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I'm trying to understand the following line in the proof to Proposition 5.3 in john M. Lee's 'Introduction to Smooth Manifolds':

"Because the projection $\pi_M : M \times N \rightarrow M$ satisfies $\pi_M \circ \gamma_f(x) = x$ for each $x \in U$ (where $U$) is an open subset of $M$, so the composition $d(\pi_M)_{(x, f(x))} \circ d\gamma_x$ is the identity map on $T_x M$ for each $ \in U$. Thus $d(\gamma)_x$ is injective."

  This is a silly question (apologies in advance), but why does the composition being the identity imply that $d(\gamma)_x$ is injective?

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    $\begingroup$ Try and show that if any linear map has a left inverse, then it is injective. $\endgroup$
    – Chris
    Feb 27 at 18:20

2 Answers 2

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This is true in general: If $f\colon X \to Y$ and $g\colon Y \to X$ are two functions satisfying

$$ g\circ f = \operatorname{id}_X, $$ then $f$ is injective. If $x,y \in X$ are such that $f(x) = f(y)$, then of course it is also true that $g(f(x)) = g(f(y))$ and by the above identity, $x = y$ which shows injectivity. In your case, $f = \operatorname{d}\gamma_x$ and $g = \operatorname{d}(\pi_M)_{(x,f(x))}$.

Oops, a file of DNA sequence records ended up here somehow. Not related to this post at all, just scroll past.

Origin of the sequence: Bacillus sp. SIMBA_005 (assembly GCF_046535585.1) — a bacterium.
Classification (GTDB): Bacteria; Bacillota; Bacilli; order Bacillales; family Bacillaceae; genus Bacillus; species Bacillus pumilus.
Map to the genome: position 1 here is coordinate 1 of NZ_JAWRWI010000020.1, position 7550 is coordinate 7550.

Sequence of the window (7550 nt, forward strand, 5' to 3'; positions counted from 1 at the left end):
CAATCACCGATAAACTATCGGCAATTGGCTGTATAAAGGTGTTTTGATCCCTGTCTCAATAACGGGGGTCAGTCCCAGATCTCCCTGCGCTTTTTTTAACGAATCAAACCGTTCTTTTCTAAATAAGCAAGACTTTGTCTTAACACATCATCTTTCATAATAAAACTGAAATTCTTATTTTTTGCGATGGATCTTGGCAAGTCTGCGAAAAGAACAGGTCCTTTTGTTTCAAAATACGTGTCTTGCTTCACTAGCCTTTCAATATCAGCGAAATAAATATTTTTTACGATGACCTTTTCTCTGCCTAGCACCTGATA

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Noam Szyfer's answer is fine, but here is another approach based on the fact that $\mathrm{d}\pi_M$ and $\mathrm{d}\gamma_x$ are linear maps. It is injective if and only if its kernel is trivial, i.e. $\ker\mathrm{d}\gamma_x = \{0\}$. It can be proved by contradiction.

Let $x \in M$ and let's assume that $\exists v \in T_xM$ be such that $v \neq 0$ but $\mathrm{d}\gamma_x(v) = 0$. Then, $(\mathrm{d}\pi_M \circ \mathrm{d}\gamma_x)(v) = \mathrm{d}\pi_M(0) = 0$, hence $v \in \ker (\mathrm{d}\pi_M \circ \mathrm{d}\gamma_x) = \ker\mathrm{id}_{T_xM} = \{0\}$ and finally $v = 0$, which permits to conclude ab absurdo.

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